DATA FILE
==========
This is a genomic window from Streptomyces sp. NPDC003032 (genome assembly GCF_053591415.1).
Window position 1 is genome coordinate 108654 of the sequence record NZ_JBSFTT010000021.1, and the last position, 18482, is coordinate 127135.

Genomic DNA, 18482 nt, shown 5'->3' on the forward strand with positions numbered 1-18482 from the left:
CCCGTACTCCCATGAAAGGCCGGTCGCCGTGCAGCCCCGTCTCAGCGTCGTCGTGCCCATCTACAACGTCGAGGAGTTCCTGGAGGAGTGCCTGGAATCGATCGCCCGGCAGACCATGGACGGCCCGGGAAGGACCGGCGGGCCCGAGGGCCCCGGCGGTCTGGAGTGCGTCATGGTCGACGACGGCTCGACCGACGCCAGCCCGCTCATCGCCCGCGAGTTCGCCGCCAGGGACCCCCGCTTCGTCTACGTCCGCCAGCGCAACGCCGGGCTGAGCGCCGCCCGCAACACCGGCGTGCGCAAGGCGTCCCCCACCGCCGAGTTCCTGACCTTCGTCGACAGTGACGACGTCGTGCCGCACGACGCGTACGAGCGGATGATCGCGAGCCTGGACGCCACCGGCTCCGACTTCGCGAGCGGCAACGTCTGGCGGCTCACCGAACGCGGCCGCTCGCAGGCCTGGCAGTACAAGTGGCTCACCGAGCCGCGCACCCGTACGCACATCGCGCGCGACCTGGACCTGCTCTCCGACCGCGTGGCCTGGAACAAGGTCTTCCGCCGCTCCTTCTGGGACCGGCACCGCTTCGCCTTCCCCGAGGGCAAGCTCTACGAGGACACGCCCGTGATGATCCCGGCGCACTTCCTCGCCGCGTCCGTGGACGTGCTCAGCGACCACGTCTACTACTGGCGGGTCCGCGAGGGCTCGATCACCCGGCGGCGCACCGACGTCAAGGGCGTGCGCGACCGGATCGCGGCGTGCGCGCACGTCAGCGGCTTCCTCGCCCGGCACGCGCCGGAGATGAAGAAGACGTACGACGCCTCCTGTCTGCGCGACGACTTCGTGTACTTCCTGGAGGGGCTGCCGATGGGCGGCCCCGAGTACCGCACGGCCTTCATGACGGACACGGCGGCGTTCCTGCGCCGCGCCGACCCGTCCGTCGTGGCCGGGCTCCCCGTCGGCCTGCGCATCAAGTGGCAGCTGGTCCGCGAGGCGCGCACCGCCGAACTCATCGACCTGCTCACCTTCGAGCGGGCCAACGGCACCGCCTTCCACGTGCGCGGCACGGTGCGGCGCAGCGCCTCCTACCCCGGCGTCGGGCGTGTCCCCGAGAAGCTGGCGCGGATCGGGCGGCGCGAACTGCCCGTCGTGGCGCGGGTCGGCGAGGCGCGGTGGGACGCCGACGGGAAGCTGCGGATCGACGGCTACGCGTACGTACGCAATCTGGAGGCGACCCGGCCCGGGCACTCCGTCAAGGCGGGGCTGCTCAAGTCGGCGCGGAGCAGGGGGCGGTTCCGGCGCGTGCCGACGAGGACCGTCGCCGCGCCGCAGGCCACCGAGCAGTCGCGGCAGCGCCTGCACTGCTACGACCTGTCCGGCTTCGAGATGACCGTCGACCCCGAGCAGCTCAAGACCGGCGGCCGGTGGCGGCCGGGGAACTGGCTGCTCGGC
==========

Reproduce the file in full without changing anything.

This is a genomic window from Streptomyces sp. NPDC003032 (genome assembly GCF_053591415.1).
Window position 1 is genome coordinate 108654 of the sequence record NZ_JBSFTT010000021.1, and the last position, 18482, is coordinate 127135.

Genomic DNA, 18482 nt, shown 5'->3' on the forward strand with positions numbered 1-18482 from the left:
CCCGTACTCCCATGAAAGGCCGGTCGCCGTGCAGCCCCGTCTCAGCGTCGTCGTGCCCATCTACAACGTCGAGGAGTTCCTGGAGGAGTGCCTGGAATCGATCGCCCGGCAGACCATGGACGGCCCGGGAAGGACCGGCGGGCCCGAGGGCCCCGGCGGTCTGGAGTGCGTCATGGTCGACGACGGCTCGACCGACGCCAGCCCGCTCATCGCCCGCGAGTTCGCCGCCAGGGACCCCCGCTTCGTCTACGTCCGCCAGCGCAACGCCGGGCTGAGCGCCGCCCGCAACACCGGCGTGCGCAAGGCGTCCCCCACCGCCGAGTTCCTGACCTTCGTCGACAGTGACGACGTCGTGCCGCACGACGCGTACGAGCGGATGATCGCGAGCCTGGACGCCACCGGCTCCGACTTCGCGAGCGGCAACGTCTGGCGGCTCACCGAACGCGGCCGCTCGCAGGCCTGGCAGTACAAGTGGCTCACCGAGCCGCGCACCCGTACGCACATCGCGCGCGACCTGGACCTGCTCTCCGACCGCGTGGCCTGGAACAAGGTCTTCCGCCGCTCCTTCTGGGACCGGCACCGCTTCGCCTTCCCCGAGGGCAAGCTCTACGAGGACACGCCCGTGATGATCCCGGCGCACTTCCTCGCCGCGTCCGTGGACGTGCTCAGCGACCACGTCTACTACTGGCGGGTCCGCGAGGGCTCGATCACCCGGCGGCGCACCGACGTCAAGGGCGTGCGCGACCGGATCGCGGCGTGCGCGCACGTCAGCGGCTTCCTCGCCCGGCACGCGCCGGAGATGAAGAAGACGTACGACGCCTCCTGTCTGCGCGACGACTTCGTGTACTTCCTGGAGGGGCTGCCGATGGGCGGCCCCGAGTACCGCACGGCCTTCATGACGGACACGGCGGCGTTCCTGCGCCGCGCCGACCCGTCCGTCGTGGCCGGGCTCCCCGTCGGCCTGCGCATCAAGTGGCAGCTGGTCCGCGAGGCGCGCACCGCCGAACTCATCGACCTGCTCACCTTCGAGCGGGCCAACGGCACCGCCTTCCACGTGCGCGGCACGGTGCGGCGCAGCGCCTCCTACCCCGGCGTCGGGCGTGTCCCCGAGAAGCTGGCGCGGATCGGGCGGCGCGAACTGCCCGTCGTGGCGCGGGTCGGCGAGGCGCGGTGGGACGCCGACGGGAAGCTGCGGATCGACGGCTACGCGTACGTACGCAATCTGGAGGCGACCCGGCCCGGGCACTCCGTCAAGGCGGGGCTGCTCAAGTCGGCGCGGAGCAGGGGGCGGTTCCGGCGCGTGCCGACGAGGACCGTCGCCGCGCCGCAGGCCACCGAGCAGTCGCGGCAGCGCCTGCACTGCTACGACCTGTCCGGCTTCGAGATGACCGTCGACCCCGAGCAGCTCAAGACCGGCGGCCGGTGGCGGCCGGGGAACTGGCTGCTCGGC